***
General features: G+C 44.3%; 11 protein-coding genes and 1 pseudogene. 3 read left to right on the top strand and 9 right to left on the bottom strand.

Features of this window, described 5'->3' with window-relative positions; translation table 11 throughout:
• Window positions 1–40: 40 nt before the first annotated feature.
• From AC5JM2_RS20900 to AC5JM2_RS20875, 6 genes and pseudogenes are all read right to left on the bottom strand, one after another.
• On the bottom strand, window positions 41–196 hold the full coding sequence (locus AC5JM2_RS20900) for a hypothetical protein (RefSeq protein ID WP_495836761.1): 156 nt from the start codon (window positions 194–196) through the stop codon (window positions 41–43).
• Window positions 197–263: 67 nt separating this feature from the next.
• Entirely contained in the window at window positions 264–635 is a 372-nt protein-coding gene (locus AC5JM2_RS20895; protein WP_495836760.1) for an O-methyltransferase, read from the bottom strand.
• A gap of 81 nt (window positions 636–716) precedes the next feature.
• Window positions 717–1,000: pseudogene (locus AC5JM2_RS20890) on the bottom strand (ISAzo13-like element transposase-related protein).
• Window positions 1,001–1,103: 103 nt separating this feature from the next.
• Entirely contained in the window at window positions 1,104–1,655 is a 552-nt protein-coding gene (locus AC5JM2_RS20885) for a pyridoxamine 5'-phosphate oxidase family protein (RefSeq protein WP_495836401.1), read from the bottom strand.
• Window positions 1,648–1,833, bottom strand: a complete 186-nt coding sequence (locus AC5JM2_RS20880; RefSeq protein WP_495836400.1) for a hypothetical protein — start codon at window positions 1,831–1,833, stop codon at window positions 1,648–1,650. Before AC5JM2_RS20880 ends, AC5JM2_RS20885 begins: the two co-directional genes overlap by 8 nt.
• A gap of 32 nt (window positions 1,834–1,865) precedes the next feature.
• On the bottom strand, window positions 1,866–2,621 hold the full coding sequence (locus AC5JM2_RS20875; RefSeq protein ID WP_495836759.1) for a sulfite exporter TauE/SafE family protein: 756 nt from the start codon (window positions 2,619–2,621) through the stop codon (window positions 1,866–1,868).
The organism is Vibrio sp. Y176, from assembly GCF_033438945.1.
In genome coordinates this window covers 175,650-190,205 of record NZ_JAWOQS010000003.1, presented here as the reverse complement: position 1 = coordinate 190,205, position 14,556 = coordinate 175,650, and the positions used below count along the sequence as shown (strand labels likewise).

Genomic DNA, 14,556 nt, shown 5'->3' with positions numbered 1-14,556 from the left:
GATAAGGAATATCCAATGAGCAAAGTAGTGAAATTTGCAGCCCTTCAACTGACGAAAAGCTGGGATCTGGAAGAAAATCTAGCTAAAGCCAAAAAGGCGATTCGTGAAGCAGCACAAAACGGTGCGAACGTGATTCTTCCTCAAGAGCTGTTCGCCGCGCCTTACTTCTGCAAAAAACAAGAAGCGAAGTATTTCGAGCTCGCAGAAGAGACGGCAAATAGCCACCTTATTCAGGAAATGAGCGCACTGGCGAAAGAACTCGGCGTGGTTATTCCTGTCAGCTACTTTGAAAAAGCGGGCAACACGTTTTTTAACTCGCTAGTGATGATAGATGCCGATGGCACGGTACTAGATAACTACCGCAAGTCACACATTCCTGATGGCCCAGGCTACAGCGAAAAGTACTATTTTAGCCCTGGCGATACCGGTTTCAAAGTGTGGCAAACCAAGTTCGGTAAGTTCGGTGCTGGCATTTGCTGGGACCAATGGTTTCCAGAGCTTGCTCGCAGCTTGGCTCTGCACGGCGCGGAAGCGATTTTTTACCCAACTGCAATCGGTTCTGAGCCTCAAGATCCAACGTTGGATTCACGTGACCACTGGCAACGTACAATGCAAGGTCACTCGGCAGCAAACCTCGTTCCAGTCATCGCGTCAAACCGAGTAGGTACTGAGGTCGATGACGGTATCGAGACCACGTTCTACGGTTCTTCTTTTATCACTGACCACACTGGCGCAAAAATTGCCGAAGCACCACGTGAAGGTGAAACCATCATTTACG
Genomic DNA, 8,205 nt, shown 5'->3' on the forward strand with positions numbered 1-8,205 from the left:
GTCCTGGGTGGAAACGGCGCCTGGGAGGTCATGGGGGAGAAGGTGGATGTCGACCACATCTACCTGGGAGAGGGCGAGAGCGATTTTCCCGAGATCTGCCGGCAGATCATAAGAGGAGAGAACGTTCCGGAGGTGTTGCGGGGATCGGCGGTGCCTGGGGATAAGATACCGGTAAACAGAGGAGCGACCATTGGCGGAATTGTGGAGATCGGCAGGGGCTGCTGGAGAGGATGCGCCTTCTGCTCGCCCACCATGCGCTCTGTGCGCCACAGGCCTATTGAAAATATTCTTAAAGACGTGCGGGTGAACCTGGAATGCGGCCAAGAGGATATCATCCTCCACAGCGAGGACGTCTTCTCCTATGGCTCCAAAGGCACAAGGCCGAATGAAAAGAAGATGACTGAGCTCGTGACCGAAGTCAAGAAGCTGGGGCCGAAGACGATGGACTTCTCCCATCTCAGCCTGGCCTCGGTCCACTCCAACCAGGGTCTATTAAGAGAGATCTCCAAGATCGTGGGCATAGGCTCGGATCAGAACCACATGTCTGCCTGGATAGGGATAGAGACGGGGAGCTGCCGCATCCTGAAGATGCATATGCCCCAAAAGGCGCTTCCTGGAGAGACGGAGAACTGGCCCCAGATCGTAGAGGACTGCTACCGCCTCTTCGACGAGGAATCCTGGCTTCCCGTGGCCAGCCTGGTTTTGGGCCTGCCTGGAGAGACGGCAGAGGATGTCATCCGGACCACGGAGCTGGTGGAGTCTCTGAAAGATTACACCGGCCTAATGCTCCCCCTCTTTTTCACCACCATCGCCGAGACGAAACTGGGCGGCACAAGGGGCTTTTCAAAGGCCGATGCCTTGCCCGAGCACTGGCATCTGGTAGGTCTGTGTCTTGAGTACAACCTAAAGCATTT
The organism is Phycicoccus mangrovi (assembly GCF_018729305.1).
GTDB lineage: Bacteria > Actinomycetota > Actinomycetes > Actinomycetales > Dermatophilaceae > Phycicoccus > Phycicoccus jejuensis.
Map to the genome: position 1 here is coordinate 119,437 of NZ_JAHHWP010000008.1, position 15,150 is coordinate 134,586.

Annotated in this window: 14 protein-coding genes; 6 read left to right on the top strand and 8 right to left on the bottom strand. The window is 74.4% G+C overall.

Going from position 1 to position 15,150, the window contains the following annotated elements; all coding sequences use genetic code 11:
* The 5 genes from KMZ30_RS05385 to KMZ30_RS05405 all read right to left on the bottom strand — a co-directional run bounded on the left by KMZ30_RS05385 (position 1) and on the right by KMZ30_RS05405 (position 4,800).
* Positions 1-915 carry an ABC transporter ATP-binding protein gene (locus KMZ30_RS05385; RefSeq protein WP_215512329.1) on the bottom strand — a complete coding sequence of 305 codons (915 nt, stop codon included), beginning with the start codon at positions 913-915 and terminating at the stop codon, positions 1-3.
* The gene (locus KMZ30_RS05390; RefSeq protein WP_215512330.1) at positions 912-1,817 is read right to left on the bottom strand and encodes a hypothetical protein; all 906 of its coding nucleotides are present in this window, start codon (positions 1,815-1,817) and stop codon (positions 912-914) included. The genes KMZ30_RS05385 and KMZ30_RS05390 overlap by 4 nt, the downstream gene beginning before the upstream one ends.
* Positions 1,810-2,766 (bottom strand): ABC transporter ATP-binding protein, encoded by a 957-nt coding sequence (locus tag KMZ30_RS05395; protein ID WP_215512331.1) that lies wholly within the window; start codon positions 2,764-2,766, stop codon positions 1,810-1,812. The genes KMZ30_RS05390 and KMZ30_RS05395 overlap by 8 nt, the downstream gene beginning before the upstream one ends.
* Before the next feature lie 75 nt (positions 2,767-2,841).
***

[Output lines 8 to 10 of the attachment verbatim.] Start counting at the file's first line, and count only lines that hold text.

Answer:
• A gap of 81 nt (window positions 636–716) precedes the next feature.
• Window positions 717–1,000: pseudogene (locus AC5JM2_RS20890) on the bottom strand (ISAzo13-like element transposase-related protein).
• Window positions 1,001–1,103: 103 nt separating this feature from the next.